Powder Recyclability Factors Into Future of Metal Additive ManufacturingFebruary 20, 2019
Fact: The cost of metal additive manufacturing (AM) continues to increase, as manufacturers push conventional metal-powder producers to provide specialty powders designed for applications in the aerospace, defense and biomedical sectors. This reality places growing importance on powder-recycling efforts.
Understand Powder Degradation
|Fig. 1—Powder degradation after multiple laser powder bed fusion builds.|
High-temperature powder alloys such as Inconel 718, generally chemically stable over many powder recycles, are limited by physical traits such as morphology and flowability when evaluating reusability. As these materials melt at higher temperatures, the material surrounding the melt becomes distorted and sintered together, which can make powder particles larger and unusable.
On the other hand, titanium powders are more susceptible to oxygen pickup, and, therefore, can be used only a couple of times before the powder falls out of specification due to high oxygen content.
Thus, understanding the degradation behavior of different types of powders is important for developing standards for powder recyclability that don’t exist today.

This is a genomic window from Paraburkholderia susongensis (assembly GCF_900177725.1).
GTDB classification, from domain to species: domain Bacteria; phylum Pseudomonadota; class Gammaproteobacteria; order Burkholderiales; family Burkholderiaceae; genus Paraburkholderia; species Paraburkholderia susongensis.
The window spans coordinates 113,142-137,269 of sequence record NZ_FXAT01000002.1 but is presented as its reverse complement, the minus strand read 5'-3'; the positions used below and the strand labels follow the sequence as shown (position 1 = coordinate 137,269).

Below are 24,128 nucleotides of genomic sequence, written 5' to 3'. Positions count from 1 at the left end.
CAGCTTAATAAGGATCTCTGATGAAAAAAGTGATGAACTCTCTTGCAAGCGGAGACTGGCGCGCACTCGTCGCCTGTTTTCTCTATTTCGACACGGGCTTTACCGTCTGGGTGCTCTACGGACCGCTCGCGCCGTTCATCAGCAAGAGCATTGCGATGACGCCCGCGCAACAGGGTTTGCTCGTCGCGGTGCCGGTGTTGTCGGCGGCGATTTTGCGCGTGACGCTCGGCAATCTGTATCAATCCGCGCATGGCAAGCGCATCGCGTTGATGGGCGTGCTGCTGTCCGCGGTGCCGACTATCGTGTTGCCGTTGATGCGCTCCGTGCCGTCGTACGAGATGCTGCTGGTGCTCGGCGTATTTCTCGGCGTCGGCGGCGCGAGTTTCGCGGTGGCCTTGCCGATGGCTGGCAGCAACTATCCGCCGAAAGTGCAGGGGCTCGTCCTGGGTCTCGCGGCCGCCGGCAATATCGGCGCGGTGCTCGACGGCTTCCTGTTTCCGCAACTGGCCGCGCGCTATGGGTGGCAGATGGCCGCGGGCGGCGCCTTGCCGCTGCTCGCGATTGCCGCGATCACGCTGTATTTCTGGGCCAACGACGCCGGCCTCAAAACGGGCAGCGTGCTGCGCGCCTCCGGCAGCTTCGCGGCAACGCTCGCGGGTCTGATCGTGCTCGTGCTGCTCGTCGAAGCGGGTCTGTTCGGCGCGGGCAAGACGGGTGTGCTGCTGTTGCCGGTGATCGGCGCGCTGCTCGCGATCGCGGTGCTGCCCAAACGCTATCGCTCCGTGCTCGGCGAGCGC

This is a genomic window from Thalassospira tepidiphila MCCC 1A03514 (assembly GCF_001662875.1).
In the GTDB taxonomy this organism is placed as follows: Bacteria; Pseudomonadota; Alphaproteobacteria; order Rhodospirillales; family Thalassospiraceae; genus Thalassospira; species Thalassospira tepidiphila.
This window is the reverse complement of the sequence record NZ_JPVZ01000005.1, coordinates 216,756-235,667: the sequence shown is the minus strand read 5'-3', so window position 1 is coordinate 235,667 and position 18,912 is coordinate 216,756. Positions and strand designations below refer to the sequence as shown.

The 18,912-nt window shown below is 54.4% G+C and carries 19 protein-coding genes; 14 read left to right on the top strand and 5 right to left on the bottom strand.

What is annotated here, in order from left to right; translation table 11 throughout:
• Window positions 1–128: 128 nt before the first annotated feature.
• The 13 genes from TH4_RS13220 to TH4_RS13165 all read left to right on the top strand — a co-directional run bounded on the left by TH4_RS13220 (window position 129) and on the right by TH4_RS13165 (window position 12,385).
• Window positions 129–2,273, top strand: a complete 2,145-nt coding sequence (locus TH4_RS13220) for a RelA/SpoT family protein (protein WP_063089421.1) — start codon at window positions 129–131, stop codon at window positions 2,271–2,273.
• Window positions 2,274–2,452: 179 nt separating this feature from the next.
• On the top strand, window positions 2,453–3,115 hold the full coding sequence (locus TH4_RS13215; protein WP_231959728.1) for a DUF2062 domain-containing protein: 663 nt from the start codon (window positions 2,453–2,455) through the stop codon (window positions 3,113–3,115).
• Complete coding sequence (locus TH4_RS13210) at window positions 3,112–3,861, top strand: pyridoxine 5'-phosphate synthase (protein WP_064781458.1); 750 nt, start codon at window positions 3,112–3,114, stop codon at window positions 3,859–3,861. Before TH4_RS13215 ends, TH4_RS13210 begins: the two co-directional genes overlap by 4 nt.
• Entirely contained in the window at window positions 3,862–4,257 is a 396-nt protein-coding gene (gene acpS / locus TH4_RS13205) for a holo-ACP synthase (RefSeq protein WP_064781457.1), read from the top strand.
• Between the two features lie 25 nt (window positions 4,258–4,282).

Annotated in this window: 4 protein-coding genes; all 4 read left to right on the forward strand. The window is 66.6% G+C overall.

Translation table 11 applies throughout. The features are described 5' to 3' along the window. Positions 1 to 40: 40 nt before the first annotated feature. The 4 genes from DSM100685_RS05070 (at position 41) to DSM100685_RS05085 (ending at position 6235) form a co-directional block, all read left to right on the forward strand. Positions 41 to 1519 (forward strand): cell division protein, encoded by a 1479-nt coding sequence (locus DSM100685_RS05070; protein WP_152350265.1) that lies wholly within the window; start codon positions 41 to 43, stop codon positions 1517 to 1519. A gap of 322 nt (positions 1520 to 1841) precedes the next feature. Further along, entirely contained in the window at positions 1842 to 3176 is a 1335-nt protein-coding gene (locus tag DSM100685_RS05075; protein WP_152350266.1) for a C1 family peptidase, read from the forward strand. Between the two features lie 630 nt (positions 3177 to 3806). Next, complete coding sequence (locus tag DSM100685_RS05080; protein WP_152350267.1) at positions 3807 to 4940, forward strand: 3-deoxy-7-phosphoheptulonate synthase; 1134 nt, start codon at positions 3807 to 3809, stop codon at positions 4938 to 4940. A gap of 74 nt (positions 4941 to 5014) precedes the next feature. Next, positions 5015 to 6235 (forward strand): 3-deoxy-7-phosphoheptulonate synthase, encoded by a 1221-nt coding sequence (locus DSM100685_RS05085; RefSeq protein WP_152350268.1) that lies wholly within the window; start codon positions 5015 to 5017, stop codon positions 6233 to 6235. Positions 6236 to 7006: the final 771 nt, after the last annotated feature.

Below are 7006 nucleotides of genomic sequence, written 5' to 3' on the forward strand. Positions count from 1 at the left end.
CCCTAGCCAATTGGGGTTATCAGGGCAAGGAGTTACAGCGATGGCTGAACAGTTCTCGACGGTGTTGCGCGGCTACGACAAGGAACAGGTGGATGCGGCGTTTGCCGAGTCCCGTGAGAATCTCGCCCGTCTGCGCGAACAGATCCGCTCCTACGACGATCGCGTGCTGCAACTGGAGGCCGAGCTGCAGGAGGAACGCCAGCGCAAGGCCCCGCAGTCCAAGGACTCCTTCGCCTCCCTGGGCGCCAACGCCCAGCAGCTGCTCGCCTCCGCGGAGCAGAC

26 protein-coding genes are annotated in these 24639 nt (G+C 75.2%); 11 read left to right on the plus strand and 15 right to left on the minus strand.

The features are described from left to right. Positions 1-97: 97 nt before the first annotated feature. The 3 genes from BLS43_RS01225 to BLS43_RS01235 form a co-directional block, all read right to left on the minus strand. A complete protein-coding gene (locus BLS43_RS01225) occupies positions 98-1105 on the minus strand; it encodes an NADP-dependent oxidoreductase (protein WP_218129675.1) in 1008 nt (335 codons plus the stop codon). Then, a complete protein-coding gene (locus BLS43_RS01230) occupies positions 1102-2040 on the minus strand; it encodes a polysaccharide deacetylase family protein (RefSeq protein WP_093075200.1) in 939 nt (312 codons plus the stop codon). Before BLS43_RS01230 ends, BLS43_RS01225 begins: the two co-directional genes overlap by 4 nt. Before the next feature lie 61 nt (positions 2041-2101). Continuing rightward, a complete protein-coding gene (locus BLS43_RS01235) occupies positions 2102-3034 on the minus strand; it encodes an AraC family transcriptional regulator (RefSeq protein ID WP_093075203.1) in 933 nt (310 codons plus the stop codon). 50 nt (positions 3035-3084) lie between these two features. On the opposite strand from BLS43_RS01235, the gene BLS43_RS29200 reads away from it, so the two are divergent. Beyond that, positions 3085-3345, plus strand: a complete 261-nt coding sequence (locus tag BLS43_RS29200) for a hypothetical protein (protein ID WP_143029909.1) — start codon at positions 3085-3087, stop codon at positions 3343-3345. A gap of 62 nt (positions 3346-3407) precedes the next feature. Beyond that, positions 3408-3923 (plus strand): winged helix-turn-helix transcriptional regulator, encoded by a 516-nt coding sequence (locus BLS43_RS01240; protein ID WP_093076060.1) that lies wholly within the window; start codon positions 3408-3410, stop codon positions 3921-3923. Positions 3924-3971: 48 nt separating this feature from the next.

In a recyclability study performed with a high-temperature material at EWI, researchers used and analyzed powder through multiple, laser-powder-bed-fusion (L-PBF) builds to understand the effects on powder and part properties. Fig. 1 shows a scanning-electron-microscope image of degraded powder after multiple AM runs. Through the course of these builds, satellites attached to larger powder particles started separating out, creating smaller individual particles. Meanwhile, powder particles started fusing together to form agglomerates with particles fragmented into incomplete particles. All of this affected the flow and packing density of the bulk powder, with particle-size distribution widening and the powder’s oxygen content increasing. However, after 13 consecutive builds with the same batch of powder, the powder still fell within the composition specifications, making it a viable candidate for reuse.